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Photo by Michael Aleo on Unsplash

I’m having a bit of a challenge talking about the problems of the world and, more importantly, how we move beyond them. Part of the challenge is the limitation of our language. Until recently, much of my interaction with the world has been through the Facebook platform, as with an estimated 69% of the adult population of the United States. Since more Americans are registered for Facebook than are registered to vote, it is probably a more accurate representation of the American population, yet I’m still often dismayed by the limitations of our vocabulary.

Granted, this is a time when a good portion of the population is either angry about the state of our republic, or angry at other people for being angry at the state of our republic. Since anger rarely breeds intelligence, a good majority of our political conversations descend into the simple classifications of people as “liberal” or “conservative”, or for those who need to fit their world view into an even smaller box, Democrats and Republicans. …

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Photo by Mona Jain on Unsplash

Shortly after a friend encouraged me to read Ancient Futures by Helena Norberg-Hodge, another friend encouraged me to watch The Economics of Happiness, a documentary by the author, Steven Gorelick and John Page. Both the book and the film shine a light on Ladakh, an area in the Himalayas that was, up until very recently, simple and sustainable, providing a relatively happy life for all who lived there. …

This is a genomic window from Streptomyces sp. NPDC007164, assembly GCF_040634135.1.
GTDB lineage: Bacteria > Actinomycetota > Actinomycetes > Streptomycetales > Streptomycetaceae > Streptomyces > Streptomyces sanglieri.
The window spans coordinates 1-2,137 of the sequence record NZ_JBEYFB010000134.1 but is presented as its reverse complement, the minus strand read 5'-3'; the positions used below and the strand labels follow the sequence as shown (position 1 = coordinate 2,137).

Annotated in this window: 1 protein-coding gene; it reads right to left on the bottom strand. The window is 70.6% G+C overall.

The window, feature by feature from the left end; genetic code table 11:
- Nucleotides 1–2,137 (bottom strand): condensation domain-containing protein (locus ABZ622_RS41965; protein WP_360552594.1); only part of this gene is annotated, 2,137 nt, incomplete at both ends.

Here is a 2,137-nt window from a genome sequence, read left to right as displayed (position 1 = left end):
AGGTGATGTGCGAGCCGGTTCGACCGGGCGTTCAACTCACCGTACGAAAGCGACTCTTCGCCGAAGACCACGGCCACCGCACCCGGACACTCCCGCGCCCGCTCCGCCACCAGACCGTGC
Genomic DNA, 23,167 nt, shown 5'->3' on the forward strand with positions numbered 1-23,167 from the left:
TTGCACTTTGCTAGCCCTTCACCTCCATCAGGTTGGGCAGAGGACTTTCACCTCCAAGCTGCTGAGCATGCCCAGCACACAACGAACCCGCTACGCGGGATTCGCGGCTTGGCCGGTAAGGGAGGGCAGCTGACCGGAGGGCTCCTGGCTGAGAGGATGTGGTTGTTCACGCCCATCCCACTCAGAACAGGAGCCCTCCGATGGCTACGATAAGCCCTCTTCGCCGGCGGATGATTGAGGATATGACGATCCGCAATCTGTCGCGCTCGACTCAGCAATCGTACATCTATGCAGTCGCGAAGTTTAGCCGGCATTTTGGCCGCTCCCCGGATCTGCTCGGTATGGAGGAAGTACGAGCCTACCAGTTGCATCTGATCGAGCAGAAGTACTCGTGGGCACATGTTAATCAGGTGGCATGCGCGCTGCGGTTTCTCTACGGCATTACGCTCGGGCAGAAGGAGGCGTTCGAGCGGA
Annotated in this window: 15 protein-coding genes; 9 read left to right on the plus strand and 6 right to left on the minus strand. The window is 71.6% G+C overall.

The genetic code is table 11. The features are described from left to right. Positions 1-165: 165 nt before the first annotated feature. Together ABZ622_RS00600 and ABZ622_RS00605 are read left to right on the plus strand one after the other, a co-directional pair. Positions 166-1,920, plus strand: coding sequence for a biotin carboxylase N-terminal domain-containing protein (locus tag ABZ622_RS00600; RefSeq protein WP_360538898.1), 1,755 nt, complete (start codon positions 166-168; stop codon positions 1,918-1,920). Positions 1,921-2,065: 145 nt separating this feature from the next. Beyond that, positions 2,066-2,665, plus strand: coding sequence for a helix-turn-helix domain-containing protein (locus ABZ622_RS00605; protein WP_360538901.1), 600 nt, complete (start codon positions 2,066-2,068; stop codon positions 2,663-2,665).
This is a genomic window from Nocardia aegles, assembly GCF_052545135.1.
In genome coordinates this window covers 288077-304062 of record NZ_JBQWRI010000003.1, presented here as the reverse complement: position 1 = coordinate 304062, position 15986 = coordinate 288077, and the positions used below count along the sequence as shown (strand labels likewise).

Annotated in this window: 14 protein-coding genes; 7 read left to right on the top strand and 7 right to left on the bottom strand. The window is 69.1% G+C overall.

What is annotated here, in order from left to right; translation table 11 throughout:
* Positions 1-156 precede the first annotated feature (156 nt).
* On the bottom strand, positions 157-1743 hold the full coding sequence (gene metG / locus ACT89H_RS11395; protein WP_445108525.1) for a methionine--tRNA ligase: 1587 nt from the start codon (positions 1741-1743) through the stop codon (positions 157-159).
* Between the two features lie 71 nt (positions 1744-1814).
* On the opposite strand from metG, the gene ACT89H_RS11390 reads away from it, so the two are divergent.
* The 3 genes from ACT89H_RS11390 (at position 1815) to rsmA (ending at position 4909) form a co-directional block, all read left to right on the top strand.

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Photo by Micheile Henderson on Unsplash

For a few years, before I decided to participate in my year-long non-monetary lifestyle experiment, I mulled over this concept of what I’ve come to call ABC2 Economics. I called it the WeBMaP at the time. In my mind, it only seemed right to find a more balanced solution to our financial predicament by realizing the interconnectedness of the online network through the capacity to chart the directional flow of information toward our roles as Artists, Businesses, Citizens, and Community members. …

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On January 1 of this year I wrote a song called “Broken”. I’ve applied myself to about twenty songs before in my life, including three written with my friend Matt Corbin. Generally, when they come, I start picking around with chords first, then find the melody, get snagged by the hook, and then flesh out the narrative, lyrics, and bridge.

For this particular song, as with quite a few before and since, I decided to engage the services of a muse. I’d spent a few hours with the chords and even recorded myself singing a “na-na-na” refrain of the melody to listen to as I ran errands on my bike, but I didn’t know what the song was about. …

while we’re building a global economy

there are a few things we need to consider

before we get too excited

and our hearts get all a-twitter

the first thing we need to realize

about this thing that we call money

is that it came from our imagination

just like the easter bunny

every mark put in a ledger

every euro, yen, and penny

every dollar, peso, rupee, and pound

the forms money takes are many

but the reality is that we made them all up

they sprouted from our minds

we would be wise to best learn how to use…


Steve McAllister

I write songs, poetry, articles, books, and other collections of words. I also like to sing, act, make videos and dream up stuff. My website is